Presentation on theme: "1 Chapter 11 Price Searcher Markets with High Entry Barriers."— Presentation transcript:
1 Chapter 11 Price Searcher Markets with High Entry Barriers
2 Overview Causes of high barriers to entry Causes of high barriers to entry Monopolies Monopolies Analyzing the monopoly graph Analyzing the monopoly graph Oligopolies Oligopolies Game theory (collusion vs. cheating) Game theory (collusion vs. cheating) Problems of markets with high barriers to entry Problems of markets with high barriers to entry Problems with regulation Problems with regulation
3 High Barriers to Entry What causes high barriers to entry: 1. Economies of scale 2. Government licensing and other legal barriers to entry
4 High Barriers to Entry 3. Patents 4. Control over an essential resource
5 Monopoly A monopoly is a market characterized by: 1. High barriers to entry 2. A single seller of a well-defined product that has no good substitutes
6 Monopoly The demand curve for a monopolist is the market demand curve (D). A monopolist maximizes profits by producing where MR=MC.
7 Monopoly *With high barriers to entry, a monopoly can continue to make an economic profit* Is it possible for a monopoly to make an economic loss?
8 Oligopoly Oligopoly: a market that consists of a small number of sellers Ex. automobiles, crude oil, tennis balls, etc.
9 Oligopoly The characteristics of an oligopoly are: 1. A small number of rival firms 2. Interdependence among the sellers 3. High barriers to entry in the market (Substantial economies of scale) (Substantial economies of scale)
10 Prisoner’s Dilemma The Prisoners Dilemma….
11 Prisoner’s Dilemma Dominant Strategy: A strategy that is best for a player in a game regardless of the strategies chosen by other players
12 Game theory Game theory: the analysis of strategic choices made by competitors in a conflict situation. Real life applications: Ex. Group work for classes Ex. Shoveling a communal driveway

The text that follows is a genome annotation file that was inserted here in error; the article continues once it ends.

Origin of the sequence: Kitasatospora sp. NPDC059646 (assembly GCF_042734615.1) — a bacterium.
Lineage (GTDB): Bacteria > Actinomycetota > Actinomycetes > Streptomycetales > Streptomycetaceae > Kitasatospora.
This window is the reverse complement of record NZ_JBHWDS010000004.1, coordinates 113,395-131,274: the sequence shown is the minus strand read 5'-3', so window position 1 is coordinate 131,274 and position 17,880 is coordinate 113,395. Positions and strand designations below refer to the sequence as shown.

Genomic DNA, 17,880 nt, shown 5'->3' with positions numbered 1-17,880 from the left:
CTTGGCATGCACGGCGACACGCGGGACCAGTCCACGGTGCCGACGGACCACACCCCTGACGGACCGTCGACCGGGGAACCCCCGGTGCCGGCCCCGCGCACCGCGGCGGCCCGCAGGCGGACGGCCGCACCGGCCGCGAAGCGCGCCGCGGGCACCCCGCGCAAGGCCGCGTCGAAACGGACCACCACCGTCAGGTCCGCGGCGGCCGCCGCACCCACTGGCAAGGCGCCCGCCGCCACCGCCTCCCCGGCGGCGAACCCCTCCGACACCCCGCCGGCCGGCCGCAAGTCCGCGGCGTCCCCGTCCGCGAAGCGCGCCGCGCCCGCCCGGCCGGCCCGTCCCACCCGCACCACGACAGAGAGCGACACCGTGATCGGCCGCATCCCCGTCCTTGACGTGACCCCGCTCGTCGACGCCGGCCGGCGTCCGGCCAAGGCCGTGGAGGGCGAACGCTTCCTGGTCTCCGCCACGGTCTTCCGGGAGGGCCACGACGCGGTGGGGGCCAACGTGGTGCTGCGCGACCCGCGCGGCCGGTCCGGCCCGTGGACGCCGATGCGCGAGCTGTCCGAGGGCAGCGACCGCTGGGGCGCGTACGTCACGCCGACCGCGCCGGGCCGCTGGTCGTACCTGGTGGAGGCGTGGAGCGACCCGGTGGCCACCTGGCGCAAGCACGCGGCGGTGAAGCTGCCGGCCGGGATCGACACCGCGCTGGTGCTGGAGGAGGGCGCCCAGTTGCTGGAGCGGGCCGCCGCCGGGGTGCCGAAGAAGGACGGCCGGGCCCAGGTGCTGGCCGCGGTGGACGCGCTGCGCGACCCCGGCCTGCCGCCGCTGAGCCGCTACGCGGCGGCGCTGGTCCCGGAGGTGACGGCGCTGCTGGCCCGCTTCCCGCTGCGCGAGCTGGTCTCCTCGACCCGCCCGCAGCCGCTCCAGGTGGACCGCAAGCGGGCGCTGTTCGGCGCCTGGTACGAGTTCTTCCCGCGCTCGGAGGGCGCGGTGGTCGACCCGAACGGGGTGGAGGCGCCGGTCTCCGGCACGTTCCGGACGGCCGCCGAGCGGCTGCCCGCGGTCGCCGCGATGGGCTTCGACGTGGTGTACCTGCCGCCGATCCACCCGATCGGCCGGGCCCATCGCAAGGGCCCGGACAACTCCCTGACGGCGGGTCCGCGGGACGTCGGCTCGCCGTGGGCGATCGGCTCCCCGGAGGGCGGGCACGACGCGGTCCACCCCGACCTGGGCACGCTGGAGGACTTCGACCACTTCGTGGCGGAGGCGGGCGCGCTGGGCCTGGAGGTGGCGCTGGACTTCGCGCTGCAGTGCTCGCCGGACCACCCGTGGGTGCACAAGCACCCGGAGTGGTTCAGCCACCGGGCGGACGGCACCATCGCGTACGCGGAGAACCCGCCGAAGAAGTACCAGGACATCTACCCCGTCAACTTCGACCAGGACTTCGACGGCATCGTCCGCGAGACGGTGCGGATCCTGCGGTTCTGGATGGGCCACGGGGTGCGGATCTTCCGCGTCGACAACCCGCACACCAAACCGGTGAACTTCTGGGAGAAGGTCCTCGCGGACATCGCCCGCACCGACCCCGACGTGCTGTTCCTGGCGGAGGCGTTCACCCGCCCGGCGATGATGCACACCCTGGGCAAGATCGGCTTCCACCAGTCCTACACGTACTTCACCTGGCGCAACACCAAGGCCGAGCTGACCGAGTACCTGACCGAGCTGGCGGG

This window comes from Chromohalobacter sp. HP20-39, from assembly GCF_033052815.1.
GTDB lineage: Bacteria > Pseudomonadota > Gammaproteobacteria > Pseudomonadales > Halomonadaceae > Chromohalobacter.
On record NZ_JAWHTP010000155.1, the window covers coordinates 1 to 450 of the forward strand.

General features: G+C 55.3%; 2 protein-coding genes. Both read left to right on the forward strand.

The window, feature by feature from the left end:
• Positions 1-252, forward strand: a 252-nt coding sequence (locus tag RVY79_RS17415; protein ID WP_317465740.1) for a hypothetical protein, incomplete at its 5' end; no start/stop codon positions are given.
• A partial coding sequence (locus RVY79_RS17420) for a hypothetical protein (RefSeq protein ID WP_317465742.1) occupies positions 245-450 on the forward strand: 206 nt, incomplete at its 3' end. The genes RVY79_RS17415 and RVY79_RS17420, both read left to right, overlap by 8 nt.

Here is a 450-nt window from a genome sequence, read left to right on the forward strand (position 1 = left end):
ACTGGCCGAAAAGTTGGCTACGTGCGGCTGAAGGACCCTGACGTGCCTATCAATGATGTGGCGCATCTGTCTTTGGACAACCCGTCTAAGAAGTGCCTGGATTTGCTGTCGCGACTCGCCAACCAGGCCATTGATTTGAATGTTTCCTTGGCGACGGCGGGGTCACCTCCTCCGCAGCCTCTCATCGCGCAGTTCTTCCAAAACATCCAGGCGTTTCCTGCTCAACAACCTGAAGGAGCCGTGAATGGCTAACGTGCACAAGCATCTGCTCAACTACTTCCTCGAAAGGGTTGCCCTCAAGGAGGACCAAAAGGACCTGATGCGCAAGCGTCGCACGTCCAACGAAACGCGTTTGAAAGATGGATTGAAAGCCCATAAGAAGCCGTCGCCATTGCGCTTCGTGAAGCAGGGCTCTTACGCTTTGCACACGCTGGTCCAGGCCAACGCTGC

13 Classic Example of Game Theory
14 Repeated Games Over time and repeated play, people are more likely to cooperate Tit-for-tat: cooperate for the first 2 rounds, and then do whatever the other player did in the last round
15 Collusion Collusion: the agreement among firms to avoid competitive practices. Firms will agree to limit output and keep prices high.
16 Oligopoly Prices and Profits Competitive Price ≤ Oligopoly Price ≤ Monopoly Price 1. Firms collude: price will be closer to monopoly price. 2. Firms cheat: price will be closer to competitive price.
17 Obstacles to Collusion 1. Collusion is more difficult the more firms there are in the market. 2. It is difficult to detect and eliminate price cuts 3. Low barriers to entry
18 Obstacles to Collusion 4. Unstable Demand Conditions 5. Antitrust laws A. Sherman Antitrust Act (1890) B. Clayton Act (1914)
19 Problems with High Barriers to Entry 1. The discipline of market forces is weakened 2. Reduced competition results in inefficiency 3. Resources will be wasted by firms attempting to maintain grants of protection
20 Potential Solutions to High Barriers to Entry 1. Antitrust legislation 2. Reduce artificial barriers that limit competition
21 Potential Solutions to High Barriers to Entry 3. Regulate the price and output of firms in the market Does not work because: A. Lack of Information B. Cost Shifting C. Regulators may become biased
22 Potential Solutions to High Barriers to Entry 4. Government produces the goods and services instead of the private sector
23 Review 1. Know what we mean by high barriers to entry and how it relates to a monopoly. 2. Understand the monopoly graph and what happens in the long-run. 3. Understand the characteristics of an oligopoly. 4. Know the concept of the prisoner’s dilemma game and game theory 5. Understand the obstacles to collusion
24 Review 6. Know why high barriers to entry can be problematic. 7. Understand the potential solutions for high barriers to entry.